Pope Francis’ apostolic exhortation, Evangelii Gaudium, contains over 50,000 words and runs over 100 pages. Some critics, however, have focused entirely on just two paragraphs in which the pope warns about placing too much confidence in free market theories.
After reminding us that human beings should not be considered “consumer goods to be used and then discarded,” the pope wrote:
“In this context, some people continue to defend trickle-down theories which assume that economic growth, encouraged by a free market, will inevitably succeed in bringing about greater justice and inclusiveness in the world. This opinion, which has never been confirmed by the facts, expresses a crude and naïve trust in the goodness of those wielding economic power and in the sacralized workings of the prevailing economic system.”
Further on he adds:
“We can no longer trust in the unseen forces and the invisible hand of the market. Growth in justice requires more than economic growth, while presupposing such growth: it requires decisions, programmes, mechanisms and processes specifically geared to a better distribution of income, the creation of sources of employment and an integral promotion of the poor which goes beyond a simple welfare mentality. I am far from proposing an irresponsible populism, but the economy can no longer turn to remedies that are a new poison, such as attempting to increase profits by reducing the work force and thereby adding to the ranks of the excluded.”
Because of these lines, Pope Francis has been accused of being “a Marxist,” “a socialist,” “wholly incompetent” and an “enemy of freedom.”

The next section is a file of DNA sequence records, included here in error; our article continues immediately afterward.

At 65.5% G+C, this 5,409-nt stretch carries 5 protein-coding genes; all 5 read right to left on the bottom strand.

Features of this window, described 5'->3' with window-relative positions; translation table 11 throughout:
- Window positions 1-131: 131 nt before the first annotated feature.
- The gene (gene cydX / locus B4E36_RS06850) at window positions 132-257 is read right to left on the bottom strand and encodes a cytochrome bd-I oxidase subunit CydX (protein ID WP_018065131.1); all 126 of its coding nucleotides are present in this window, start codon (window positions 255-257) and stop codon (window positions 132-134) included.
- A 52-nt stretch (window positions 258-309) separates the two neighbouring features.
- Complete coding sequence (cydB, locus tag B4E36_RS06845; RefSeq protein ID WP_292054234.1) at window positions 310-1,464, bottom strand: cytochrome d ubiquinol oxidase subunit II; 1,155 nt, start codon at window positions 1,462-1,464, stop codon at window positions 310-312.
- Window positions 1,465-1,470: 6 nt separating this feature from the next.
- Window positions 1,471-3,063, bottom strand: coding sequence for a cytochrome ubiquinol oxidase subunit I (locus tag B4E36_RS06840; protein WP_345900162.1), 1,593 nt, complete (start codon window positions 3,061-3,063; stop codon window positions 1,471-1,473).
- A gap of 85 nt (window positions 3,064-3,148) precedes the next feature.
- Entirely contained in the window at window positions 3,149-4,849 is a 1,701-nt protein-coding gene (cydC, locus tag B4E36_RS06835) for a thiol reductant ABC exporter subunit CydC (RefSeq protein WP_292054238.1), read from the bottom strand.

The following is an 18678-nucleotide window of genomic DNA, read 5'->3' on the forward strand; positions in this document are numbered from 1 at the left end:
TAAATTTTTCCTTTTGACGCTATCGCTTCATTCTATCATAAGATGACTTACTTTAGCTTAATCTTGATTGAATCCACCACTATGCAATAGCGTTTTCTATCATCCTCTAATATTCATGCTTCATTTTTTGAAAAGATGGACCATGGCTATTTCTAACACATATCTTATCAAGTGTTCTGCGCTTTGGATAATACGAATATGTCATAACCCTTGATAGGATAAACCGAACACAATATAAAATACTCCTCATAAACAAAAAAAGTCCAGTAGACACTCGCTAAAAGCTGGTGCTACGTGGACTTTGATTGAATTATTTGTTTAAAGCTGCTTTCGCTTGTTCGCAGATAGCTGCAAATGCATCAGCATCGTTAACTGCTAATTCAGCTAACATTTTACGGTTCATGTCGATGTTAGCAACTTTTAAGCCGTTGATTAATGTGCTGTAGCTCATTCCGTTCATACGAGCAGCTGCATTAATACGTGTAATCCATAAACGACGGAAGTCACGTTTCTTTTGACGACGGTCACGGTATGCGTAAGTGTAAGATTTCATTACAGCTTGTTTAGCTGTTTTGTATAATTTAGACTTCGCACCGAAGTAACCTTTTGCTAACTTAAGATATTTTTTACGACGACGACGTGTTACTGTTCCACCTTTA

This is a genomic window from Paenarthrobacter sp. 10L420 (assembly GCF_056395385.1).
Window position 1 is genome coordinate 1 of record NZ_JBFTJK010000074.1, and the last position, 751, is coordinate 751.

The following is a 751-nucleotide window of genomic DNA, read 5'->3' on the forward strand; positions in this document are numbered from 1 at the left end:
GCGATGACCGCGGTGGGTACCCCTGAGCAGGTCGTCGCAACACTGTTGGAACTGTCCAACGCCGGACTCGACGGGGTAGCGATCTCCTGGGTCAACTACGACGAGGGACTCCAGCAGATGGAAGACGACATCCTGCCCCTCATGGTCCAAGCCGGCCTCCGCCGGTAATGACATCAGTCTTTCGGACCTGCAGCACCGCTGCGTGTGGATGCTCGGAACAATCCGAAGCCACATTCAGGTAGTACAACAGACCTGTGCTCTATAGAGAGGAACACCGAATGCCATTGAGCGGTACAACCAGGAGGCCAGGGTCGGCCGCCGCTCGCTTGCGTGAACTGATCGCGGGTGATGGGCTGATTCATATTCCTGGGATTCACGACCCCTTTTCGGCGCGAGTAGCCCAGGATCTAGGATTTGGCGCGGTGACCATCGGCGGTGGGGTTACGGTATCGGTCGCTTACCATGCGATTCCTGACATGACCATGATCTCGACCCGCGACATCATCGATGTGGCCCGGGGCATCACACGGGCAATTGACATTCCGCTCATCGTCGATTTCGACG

News flash for those critics: The pope is Catholic. Pope Francis did not write anything that his predecessors Pope John Paul II and Pope Benedict XVI had not said before. Nor did the pope’s comments stray from well-established Catholic social doctrine.
It should be clear from the words themselves that the pope did not issue a blanket condemnation of the free market. Nor did the pope embrace Marxism or socialism. Only those who erroneously think that anything other than an unfettered liberty in economics is, by definition, Marxism or socialism could reach that conclusion. These same narrow thinkers mistakenly believe that any desire for a just distribution of the world’s goods is an embrace of communism.
At the heart of Pope Francis’ comments is something the Church has long taught: we cannot put our faith in any economic philosophy. The economy exists for the person—it is a human activity. The free market may work at times, but because it is a human institution, is also a flawed institution. We should not raise it to an ideology wherein we believe that it is the only answer to inequalities and exclusion. This is what Pope John Paul II warned about when he cautioned against the “idolatry of the market.”
Ironically, the outcry from some quarters against the pope’s statements demonstrates the very problem to which the pope was trying to call attention. Some people embrace free market theories or capitalism as if they are God-given truths. In truth, as Catholic apologist Mark Shea has noted, they are not part of sacred Tradition, but are “human traditions.” Like all human things, economic practices can be used for good or perverted to evil ends.
St. Paul warned about adherence to human philosophies in his letter to the Colossians.
“See to it that no one makes a prey of you by philosophy and empty deceit, according to human tradition, according to the elemental spirits of the universe, and not according to Christ.” (Colossians 2:8)
This is what the Pope, like the popes before him, is trying to say. He is saying that the free market is all fine and good if it is, in fact, fine and good. But the proof is in the pudding. Don’t assume as a belief that the free market is by its nature fine and good. We have a moral obligation, using governmental action if necessary, to make sure that it (or any economic system) works to meet basic human needs and further the cause of justice, especially for the poor and vulnerable.